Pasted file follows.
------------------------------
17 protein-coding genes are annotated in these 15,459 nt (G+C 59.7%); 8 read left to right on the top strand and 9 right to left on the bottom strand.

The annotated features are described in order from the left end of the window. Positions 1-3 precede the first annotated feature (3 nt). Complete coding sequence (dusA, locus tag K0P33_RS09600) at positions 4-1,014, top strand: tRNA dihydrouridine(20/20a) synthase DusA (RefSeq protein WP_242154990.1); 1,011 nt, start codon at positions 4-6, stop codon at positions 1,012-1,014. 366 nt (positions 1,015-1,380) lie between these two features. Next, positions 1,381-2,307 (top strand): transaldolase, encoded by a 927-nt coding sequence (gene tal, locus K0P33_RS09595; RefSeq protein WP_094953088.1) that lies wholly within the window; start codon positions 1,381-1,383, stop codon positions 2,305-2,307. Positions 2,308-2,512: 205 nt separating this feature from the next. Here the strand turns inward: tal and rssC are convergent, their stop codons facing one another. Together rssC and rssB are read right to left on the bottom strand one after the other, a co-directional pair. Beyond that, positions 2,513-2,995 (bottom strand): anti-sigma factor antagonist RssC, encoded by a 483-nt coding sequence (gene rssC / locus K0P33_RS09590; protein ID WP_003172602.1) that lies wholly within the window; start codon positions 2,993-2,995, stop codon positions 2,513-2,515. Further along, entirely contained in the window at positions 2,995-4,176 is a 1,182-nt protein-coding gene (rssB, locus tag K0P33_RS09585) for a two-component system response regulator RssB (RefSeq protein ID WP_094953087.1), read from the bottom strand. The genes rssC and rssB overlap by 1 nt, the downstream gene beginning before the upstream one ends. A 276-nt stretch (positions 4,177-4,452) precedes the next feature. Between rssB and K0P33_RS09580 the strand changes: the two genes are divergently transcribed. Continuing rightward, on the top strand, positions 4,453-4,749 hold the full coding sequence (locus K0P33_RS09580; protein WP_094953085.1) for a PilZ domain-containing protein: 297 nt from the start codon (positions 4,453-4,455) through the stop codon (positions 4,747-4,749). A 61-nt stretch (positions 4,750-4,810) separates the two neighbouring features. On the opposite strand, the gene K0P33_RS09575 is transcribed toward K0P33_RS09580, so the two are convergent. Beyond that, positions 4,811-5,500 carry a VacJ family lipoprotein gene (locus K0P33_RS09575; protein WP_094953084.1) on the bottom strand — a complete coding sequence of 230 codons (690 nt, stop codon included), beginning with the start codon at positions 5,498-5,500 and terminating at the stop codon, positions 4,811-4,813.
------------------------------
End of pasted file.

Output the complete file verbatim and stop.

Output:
17 protein-coding genes are annotated in these 15,459 nt (G+C 59.7%); 8 read left to right on the top strand and 9 right to left on the bottom strand.

The annotated features are described in order from the left end of the window. Positions 1-3 precede the first annotated feature (3 nt). Complete coding sequence (dusA, locus tag K0P33_RS09600) at positions 4-1,014, top strand: tRNA dihydrouridine(20/20a) synthase DusA (RefSeq protein WP_242154990.1); 1,011 nt, start codon at positions 4-6, stop codon at positions 1,012-1,014. 366 nt (positions 1,015-1,380) lie between these two features. Next, positions 1,381-2,307 (top strand): transaldolase, encoded by a 927-nt coding sequence (gene tal, locus K0P33_RS09595; RefSeq protein WP_094953088.1) that lies wholly within the window; start codon positions 1,381-1,383, stop codon positions 2,305-2,307. Positions 2,308-2,512: 205 nt separating this feature from the next. Here the strand turns inward: tal and rssC are convergent, their stop codons facing one another. Together rssC and rssB are read right to left on the bottom strand one after the other, a co-directional pair. Beyond that, positions 2,513-2,995 (bottom strand): anti-sigma factor antagonist RssC, encoded by a 483-nt coding sequence (gene rssC / locus K0P33_RS09590; protein ID WP_003172602.1) that lies wholly within the window; start codon positions 2,993-2,995, stop codon positions 2,513-2,515. Further along, entirely contained in the window at positions 2,995-4,176 is a 1,182-nt protein-coding gene (rssB, locus tag K0P33_RS09585) for a two-component system response regulator RssB (RefSeq protein ID WP_094953087.1), read from the bottom strand. The genes rssC and rssB overlap by 1 nt, the downstream gene beginning before the upstream one ends. A 276-nt stretch (positions 4,177-4,452) precedes the next feature. Between rssB and K0P33_RS09580 the strand changes: the two genes are divergently transcribed. Continuing rightward, on the top strand, positions 4,453-4,749 hold the full coding sequence (locus K0P33_RS09580; protein WP_094953085.1) for a PilZ domain-containing protein: 297 nt from the start codon (positions 4,453-4,455) through the stop codon (positions 4,747-4,749). A 61-nt stretch (positions 4,750-4,810) separates the two neighbouring features. On the opposite strand, the gene K0P33_RS09575 is transcribed toward K0P33_RS09580, so the two are convergent. Beyond that, positions 4,811-5,500 carry a VacJ family lipoprotein gene (locus K0P33_RS09575; protein WP_094953084.1) on the bottom strand — a complete coding sequence of 230 codons (690 nt, stop codon included), beginning with the start codon at positions 5,498-5,500 and terminating at the stop codon, positions 4,811-4,813.